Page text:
Visitors were very rare in the centuries that followed. In 1436 an Italian merchant, Cyriacus of Ancona, made the arduous journey to Delphi, with his notes revealing what was left of the stadium and the theater, a round building he mistook for the Temple of Apollo, with some of its statues still standing. Greece became a part of the Ottoman Empire in 1453, which postponed Cyriacus’s idea to “restore antiquity, or redeem it from extinction.” The former center of the world would remain in obscurity for roughly 400 years.
It waited, in fact, until Greece became independent from the Ottomans in 1832. Greece felt a new need to encourage an appreciation of its glorious past and protection of its rich culture. It enacted laws against the sale of antiquities, created the Greek Archaeological Society, and encouraged archaeological endeavors from interested European countries.
The excavation of Delphi would prove a gargantuan task. The homes in Kastri would need to be forcibly purchased, the residents compensated, and then relocated. Greece could not afford such a major expenditure, so it had to rely on foreign capital. In 1840 and again in 1860 archaeologists conducted preliminary studies in open areas of ground. They unearthed part of the temple substructure and a section of its supporting wall, covered with inscriptions.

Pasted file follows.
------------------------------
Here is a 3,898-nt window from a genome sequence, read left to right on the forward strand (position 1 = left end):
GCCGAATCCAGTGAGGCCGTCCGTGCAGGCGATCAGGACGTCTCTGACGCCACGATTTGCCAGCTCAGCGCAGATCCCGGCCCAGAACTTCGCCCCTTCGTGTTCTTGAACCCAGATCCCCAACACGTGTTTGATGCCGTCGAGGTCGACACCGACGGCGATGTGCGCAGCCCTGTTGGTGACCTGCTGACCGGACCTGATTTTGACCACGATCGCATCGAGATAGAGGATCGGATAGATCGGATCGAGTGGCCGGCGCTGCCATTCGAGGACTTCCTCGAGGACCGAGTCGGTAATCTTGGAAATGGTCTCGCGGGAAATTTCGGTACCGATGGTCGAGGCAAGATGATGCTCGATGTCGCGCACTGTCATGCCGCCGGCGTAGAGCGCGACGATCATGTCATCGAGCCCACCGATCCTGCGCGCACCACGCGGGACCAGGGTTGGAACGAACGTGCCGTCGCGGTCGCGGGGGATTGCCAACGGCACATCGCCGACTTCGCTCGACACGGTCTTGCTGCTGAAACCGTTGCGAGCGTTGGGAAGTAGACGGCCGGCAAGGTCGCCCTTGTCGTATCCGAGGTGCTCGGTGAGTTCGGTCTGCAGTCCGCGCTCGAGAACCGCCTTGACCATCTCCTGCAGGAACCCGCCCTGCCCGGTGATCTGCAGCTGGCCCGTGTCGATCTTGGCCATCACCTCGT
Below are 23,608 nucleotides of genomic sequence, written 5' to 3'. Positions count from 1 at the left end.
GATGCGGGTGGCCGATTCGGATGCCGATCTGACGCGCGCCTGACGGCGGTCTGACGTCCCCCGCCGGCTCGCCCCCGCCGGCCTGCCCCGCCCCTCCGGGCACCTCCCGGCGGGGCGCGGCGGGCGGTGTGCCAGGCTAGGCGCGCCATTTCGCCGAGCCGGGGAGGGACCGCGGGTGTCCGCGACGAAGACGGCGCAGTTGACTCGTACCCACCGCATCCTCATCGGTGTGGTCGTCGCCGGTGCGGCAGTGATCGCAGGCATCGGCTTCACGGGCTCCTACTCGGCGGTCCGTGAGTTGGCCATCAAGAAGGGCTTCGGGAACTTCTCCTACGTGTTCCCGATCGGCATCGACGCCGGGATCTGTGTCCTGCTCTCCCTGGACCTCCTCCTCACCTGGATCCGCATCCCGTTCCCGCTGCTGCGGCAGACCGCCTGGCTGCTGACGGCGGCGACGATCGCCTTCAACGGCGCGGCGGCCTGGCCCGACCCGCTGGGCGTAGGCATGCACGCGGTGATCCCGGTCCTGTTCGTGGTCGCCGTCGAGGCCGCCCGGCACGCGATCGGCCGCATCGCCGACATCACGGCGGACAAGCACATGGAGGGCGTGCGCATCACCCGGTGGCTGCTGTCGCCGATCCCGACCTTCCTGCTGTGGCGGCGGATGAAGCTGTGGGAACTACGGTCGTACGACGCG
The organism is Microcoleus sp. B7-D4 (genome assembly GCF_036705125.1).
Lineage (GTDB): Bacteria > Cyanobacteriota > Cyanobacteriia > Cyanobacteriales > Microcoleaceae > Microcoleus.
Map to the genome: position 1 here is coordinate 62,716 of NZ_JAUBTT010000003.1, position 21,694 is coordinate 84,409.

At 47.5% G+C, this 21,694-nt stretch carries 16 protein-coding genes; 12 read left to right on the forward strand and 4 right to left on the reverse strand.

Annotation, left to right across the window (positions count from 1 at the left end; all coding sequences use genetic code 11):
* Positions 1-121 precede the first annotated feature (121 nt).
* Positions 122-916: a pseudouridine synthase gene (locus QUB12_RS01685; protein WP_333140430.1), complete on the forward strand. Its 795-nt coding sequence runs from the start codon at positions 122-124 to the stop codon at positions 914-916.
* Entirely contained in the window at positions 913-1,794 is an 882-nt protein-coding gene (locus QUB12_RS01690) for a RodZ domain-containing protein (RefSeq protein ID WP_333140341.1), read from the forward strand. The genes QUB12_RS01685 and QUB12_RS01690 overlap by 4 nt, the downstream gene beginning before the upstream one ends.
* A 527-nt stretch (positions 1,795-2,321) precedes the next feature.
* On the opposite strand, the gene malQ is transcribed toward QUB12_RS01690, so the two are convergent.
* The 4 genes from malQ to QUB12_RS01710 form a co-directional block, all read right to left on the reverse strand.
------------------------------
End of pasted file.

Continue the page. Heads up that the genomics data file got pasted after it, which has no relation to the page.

Despite the Greek Archaeological Society’s efforts to convince the inhabitants of Kastri to move, the homeowners soon figured out that their lands were valuable and demanded more money. Circumstances changed when a powerful earthquake brought down large rocks from the mountain, destroying the village and killing 30 people.
Following the disaster, a commission set about searching for a new site to replace the thousand village plots and to negotiate with the residents. Seeing that the funds available were no match for the stubbornness of the villagers, the Greek Archaeological Society ceded the land to the French so that they could carry out a small excavation in 1880. (Read about how the Parthenon lost its marbles.)
Bertrand Haussoullier, director of the French excavations in Delphi at this time, concentrated on the immediate area between the sectors excavated earlier. Haussoullier was convinced that he was looking at the temple terrace, but he was confused by the walls in front of him. The excavations revealed that it was the esplanade next to the terrace, where commemorative monuments had been erected by the different city-states and regional powers throughout the sanctuary’s history. The walls belonged to one of these monuments, the Stoa of the Athenians, built in the early fifth century B.C. to house trophies won in naval battles. Alongside appeared the collapsed column of the Sphinx, an offering from the island of Naxos.
Beginnings of the 'Big Dig'
Founded in 1846, the French School at Athens was in close competition with its German counterpart, the German Archaeological Institute, for access to sites in Greece. When the Germans were granted exclusive rights to excavate Olympia in 1874, the French lobbied hard for exclusive access to other classical sites.